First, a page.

Cress is a general name for a range of plants usually eaten as a sharp tasting salad garnish or potherb.
In France, Belgium, Holland, Denmark and England there are horticultural centers which specialize in growing the cresses year round.
Watercress is one of three major cresses. The others are upland cress (Barbarea verna) and garden cress (Lepidium sativum).
Watercress is a hardy perennial native to Europe and Asia, which has been widely naturalized in the U.S. and Canada. Its tangy taste and high nutritional value have been appreciated through recorded history, mentioned by the Persians, Greeks and Romans.
Watercress is a member of the mustard family and has peppery, slightly bitter tasting leaves but little aromatic qualities.
It normally grows in sunny pools of clean, flowing water. Watercress will form white flowers. When they are present, it will have a stronger flavor.
It is used in all kinds of recipes in Europe. In France one of the best known soup recipes is Potage Cressionniere, a combination of potatoes and watercress.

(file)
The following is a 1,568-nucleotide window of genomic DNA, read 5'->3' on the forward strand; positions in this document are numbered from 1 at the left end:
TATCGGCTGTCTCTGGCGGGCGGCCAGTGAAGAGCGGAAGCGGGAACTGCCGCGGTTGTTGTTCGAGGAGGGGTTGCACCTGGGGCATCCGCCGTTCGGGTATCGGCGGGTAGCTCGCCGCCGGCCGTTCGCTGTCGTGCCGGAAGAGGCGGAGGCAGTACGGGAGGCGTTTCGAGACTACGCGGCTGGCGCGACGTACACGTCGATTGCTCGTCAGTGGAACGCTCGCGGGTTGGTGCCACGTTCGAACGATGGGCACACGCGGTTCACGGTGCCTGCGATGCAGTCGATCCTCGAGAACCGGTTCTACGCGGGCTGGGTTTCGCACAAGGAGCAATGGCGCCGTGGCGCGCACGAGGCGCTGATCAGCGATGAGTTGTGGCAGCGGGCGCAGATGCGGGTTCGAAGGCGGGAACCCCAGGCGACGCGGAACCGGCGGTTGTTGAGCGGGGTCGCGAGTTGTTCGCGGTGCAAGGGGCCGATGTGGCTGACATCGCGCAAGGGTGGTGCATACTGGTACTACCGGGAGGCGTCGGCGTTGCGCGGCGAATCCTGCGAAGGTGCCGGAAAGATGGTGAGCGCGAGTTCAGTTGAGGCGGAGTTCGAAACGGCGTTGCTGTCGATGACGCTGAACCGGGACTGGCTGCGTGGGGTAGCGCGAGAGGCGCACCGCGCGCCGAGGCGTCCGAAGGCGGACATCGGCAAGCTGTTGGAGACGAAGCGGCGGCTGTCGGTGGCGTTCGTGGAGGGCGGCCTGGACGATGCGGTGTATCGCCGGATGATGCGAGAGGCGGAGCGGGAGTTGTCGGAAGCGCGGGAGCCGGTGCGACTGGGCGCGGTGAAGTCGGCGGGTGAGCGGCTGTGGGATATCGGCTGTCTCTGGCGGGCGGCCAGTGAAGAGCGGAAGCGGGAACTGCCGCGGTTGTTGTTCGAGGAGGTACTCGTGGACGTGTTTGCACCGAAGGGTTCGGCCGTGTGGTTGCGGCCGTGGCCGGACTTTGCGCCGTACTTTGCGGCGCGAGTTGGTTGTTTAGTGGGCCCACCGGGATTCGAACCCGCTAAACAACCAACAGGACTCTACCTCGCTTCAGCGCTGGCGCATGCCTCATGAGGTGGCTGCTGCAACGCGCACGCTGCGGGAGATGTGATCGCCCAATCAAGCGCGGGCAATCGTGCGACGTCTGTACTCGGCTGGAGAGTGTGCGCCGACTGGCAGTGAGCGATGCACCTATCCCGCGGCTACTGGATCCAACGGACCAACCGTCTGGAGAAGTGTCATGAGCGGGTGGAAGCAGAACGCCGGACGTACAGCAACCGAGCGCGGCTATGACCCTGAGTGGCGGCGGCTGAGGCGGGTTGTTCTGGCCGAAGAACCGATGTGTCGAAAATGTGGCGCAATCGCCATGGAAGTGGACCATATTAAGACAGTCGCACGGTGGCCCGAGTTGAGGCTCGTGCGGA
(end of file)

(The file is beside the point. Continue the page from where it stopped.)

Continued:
In England watercress is used in sandwiches and in Italy it is used in minestrone.
Watercress should be planted where there is lightly running water, in full sun.
It may be propagated by seed, cuttings or by transplants.
Seeds should be started on a moist but not flooded bed. Flooding should be done after the seedlings emerge.
The plants should be transplanted or thinned to 6 inches.
Transplants and cuttings should start right away on a lightly flooded bed.
Watercress needs constant clean water. It cannot be allowed to become stagnant. The best location is on the edges of a stream.
Post-Harvest and Packing
Watercress is harvested by cutting the top 6 inches of the plants, trimming to 4 inches.
These stems are bunched and rinsed before marketing. Watercress can be stored at cold temperatures and high humidity for up to a week.
Watercress is a good source of Vitamins A and C, along with niacin, ascorbic acid, thiamine, riboflavin and iron.